Memory, thinking, and self-control are three basic skills that people use every day. They help us pay attention, organize, plan and work on tasks. They also help us stay focused, manage emotions and keep track of what we are doing. Together, these are called executive function skills. Young children need help to develop these skills as part of healthy brain development.
There are three main types of executive function skills:
- Working memory skills help a child retain information and use it to answer questions.
- Flexible thinking skills help a child find relationships between different ideas.
- Self-control skills help a child regulate emotions and keep from acting impulsively.
There are many ways to help young children develop these skills, including games and play. Below are some activities you can do every day with children ages 6 to 18 months old.
Activities for 6 to 18-month-olds
These activities help build executive function skills. You can choose which activity best matches your child’s interest, and let them determine how long to play.
These activities exercise your child’s working memory, and let them anticipate what’s going to happen. Classic lap games include “Peek-a-boo” and “Pat-a-cake.”
Challenge your child’s working memory by hiding items for them to find. For very young infants, hide a toy under a cloth and encourage your child to look for it. Older children may enjoy hide and seek, and listening to you search loudly for them as they mentally track your location.
Imitation or copying games
These games help children practice their attention skills, working memory and self-control. Take turns making simple gestures like waving or making a toy animal hop or run. Ask your child to copy you when playing with toys, such as placing animals in a barnyard or putting one block on top of another.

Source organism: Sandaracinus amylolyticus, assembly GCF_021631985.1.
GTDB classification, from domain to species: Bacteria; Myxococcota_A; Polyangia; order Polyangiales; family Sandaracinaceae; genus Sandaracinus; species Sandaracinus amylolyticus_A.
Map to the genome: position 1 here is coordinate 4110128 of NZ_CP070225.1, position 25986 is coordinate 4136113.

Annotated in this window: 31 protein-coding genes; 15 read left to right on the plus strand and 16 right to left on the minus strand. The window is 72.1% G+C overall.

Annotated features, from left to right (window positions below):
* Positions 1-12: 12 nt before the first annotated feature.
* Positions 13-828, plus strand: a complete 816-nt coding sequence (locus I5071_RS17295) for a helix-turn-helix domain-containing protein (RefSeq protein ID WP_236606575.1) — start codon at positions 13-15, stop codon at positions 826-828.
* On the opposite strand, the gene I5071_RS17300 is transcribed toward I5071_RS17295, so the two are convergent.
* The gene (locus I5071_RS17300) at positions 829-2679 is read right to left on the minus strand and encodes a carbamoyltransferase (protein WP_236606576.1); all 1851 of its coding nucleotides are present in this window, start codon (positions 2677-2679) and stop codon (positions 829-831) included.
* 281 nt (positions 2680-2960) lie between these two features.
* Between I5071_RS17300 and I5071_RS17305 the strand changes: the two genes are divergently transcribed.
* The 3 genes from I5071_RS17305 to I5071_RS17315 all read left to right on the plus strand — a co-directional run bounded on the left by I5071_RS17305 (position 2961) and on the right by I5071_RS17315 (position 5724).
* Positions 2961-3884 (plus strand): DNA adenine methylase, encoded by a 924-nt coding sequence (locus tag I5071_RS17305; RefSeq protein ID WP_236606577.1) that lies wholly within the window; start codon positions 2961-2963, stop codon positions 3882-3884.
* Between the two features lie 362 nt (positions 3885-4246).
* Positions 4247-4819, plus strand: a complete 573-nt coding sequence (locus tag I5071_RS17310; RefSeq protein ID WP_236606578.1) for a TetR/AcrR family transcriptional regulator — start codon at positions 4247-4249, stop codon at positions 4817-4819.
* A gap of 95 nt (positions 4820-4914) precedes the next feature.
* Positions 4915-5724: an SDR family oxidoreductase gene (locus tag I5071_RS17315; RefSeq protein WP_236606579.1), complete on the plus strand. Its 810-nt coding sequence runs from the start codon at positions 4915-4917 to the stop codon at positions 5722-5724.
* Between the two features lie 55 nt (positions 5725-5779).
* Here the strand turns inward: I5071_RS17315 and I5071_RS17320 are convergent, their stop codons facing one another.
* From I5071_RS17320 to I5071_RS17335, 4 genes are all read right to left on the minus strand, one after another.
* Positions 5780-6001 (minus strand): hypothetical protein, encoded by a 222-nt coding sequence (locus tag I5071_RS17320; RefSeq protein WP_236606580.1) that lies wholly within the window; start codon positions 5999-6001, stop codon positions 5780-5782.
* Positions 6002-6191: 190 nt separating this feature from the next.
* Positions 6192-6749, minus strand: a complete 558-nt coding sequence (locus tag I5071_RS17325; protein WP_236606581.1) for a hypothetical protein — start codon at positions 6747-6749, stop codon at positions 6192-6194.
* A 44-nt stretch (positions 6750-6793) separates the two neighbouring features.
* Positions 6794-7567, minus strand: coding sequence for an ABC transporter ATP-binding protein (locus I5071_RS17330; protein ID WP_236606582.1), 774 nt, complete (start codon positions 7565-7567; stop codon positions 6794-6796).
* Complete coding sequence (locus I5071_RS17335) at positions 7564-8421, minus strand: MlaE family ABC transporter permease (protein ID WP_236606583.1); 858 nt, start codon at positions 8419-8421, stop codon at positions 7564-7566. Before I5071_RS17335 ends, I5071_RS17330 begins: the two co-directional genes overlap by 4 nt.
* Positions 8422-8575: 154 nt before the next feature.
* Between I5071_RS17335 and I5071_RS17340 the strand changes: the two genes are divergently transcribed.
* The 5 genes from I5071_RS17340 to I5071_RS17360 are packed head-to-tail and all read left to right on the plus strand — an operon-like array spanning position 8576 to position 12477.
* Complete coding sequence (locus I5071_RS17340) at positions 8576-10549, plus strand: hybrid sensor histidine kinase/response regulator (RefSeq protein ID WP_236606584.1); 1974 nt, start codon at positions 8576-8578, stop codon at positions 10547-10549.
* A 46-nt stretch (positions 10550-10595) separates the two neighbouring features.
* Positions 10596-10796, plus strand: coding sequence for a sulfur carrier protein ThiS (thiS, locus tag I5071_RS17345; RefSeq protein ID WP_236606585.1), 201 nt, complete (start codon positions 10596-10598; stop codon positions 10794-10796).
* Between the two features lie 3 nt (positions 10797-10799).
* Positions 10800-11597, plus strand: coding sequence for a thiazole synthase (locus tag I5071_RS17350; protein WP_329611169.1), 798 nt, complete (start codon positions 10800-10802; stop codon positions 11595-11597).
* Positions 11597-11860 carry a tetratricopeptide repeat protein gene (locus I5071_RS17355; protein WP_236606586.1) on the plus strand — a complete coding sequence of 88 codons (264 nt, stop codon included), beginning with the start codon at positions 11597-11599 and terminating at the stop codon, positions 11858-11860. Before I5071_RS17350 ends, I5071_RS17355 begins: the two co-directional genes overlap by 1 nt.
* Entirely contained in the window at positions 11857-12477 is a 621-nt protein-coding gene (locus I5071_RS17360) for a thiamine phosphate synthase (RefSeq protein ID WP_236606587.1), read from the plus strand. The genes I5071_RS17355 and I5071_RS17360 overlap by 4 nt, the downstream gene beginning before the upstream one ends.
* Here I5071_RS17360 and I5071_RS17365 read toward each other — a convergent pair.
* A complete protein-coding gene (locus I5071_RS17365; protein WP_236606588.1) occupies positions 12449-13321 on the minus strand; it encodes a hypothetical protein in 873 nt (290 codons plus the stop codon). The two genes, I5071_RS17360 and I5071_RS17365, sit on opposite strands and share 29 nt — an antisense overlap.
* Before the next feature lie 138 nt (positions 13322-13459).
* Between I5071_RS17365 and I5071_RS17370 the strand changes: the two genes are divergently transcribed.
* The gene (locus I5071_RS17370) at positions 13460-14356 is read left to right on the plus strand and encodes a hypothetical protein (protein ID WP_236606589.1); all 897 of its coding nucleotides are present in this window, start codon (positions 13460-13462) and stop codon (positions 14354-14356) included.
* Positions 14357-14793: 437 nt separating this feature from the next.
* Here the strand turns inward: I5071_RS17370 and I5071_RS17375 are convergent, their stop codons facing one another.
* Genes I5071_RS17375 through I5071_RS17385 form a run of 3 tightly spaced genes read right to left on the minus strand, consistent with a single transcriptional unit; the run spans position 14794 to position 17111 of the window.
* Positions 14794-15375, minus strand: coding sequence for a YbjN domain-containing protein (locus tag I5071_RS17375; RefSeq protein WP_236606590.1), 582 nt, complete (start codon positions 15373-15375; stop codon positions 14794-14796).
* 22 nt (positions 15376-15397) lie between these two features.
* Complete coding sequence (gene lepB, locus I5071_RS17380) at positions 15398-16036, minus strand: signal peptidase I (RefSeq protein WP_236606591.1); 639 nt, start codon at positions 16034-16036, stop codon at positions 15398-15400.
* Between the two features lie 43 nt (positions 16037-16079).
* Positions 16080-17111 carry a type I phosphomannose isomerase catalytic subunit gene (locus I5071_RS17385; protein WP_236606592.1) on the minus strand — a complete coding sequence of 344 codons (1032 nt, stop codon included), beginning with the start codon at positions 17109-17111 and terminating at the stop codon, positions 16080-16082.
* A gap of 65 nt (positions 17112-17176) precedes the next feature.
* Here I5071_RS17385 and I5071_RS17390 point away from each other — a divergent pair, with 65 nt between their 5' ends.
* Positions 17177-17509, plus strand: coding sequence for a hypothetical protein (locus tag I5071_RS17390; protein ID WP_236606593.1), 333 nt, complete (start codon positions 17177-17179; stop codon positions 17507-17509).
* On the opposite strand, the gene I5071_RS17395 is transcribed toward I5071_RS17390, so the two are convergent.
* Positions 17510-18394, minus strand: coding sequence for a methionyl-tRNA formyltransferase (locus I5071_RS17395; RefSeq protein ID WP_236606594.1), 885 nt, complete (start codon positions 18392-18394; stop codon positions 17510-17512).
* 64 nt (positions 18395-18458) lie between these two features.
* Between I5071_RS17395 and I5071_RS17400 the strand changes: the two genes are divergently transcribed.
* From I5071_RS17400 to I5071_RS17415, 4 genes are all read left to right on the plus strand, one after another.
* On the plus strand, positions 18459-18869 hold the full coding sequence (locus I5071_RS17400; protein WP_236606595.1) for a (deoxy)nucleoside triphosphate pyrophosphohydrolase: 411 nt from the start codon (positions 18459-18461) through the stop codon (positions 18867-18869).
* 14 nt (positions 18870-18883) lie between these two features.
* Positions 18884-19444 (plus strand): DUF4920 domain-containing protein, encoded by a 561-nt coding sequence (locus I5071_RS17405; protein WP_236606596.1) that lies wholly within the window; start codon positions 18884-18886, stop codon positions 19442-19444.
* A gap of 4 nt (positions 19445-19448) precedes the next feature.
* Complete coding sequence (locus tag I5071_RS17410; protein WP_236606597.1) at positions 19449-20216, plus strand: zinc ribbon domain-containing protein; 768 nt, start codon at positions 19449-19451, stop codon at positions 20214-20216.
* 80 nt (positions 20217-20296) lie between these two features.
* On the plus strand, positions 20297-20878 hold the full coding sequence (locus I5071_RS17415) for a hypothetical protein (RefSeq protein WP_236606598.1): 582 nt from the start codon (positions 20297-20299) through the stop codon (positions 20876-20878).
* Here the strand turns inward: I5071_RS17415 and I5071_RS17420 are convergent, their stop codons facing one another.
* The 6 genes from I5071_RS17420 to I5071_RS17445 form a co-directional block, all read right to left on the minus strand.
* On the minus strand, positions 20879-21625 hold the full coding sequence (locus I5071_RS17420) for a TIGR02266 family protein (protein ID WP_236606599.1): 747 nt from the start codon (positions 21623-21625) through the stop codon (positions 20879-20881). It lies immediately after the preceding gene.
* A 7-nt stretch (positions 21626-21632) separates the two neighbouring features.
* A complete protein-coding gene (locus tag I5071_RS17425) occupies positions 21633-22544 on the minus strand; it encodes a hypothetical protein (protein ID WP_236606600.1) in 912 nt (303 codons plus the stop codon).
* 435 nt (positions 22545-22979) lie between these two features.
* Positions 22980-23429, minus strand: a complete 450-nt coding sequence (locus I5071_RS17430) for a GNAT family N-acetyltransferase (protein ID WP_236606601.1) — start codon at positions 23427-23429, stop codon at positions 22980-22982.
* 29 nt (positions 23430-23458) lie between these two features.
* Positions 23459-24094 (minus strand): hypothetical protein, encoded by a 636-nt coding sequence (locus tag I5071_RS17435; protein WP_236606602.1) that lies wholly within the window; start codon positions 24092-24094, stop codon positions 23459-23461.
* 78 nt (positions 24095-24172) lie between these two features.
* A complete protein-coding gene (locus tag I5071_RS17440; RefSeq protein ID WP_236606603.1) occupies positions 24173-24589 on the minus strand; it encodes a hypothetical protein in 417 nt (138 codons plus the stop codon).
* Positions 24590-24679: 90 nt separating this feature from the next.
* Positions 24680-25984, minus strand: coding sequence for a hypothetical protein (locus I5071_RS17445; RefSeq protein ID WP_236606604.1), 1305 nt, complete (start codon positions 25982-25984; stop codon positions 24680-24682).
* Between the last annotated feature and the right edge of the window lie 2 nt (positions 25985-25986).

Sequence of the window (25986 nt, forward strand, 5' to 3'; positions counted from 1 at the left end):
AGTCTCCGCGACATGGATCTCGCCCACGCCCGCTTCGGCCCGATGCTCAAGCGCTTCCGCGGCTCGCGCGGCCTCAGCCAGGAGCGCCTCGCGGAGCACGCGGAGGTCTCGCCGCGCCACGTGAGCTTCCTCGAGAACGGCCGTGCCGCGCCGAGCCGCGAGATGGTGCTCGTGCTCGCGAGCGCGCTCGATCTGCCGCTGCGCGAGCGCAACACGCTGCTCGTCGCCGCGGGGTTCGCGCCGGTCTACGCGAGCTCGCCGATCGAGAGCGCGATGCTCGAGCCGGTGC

For toddlers, use simple role-play to practice working memory, self-control and selective attention. Take turns with activities such as sweeping the floor, picking up toys or dusting. These games introduce the basics of imaginary play. They require a child to keep an activity in mind and avoid distractions to complete it.
Simple hand motions develop self-control, working memory and language. Toddlers learn to copy movements to a song. With practice, they will remember the sequence. Examples include “Eensy Weensy Spider,” “Where is Thumbkin?” and “Open, Shut Them.”
Talking and conversations
Talking with your child builds attention skills, working memory and self-control. Point out and talk about interesting objects for the infant to focus their attention on. As babies learn language, they also develop their memory of what is said, eventually matching words to objects and actions.
For more ideas to encourage healthy development, visit www.helpmegrowmn.org.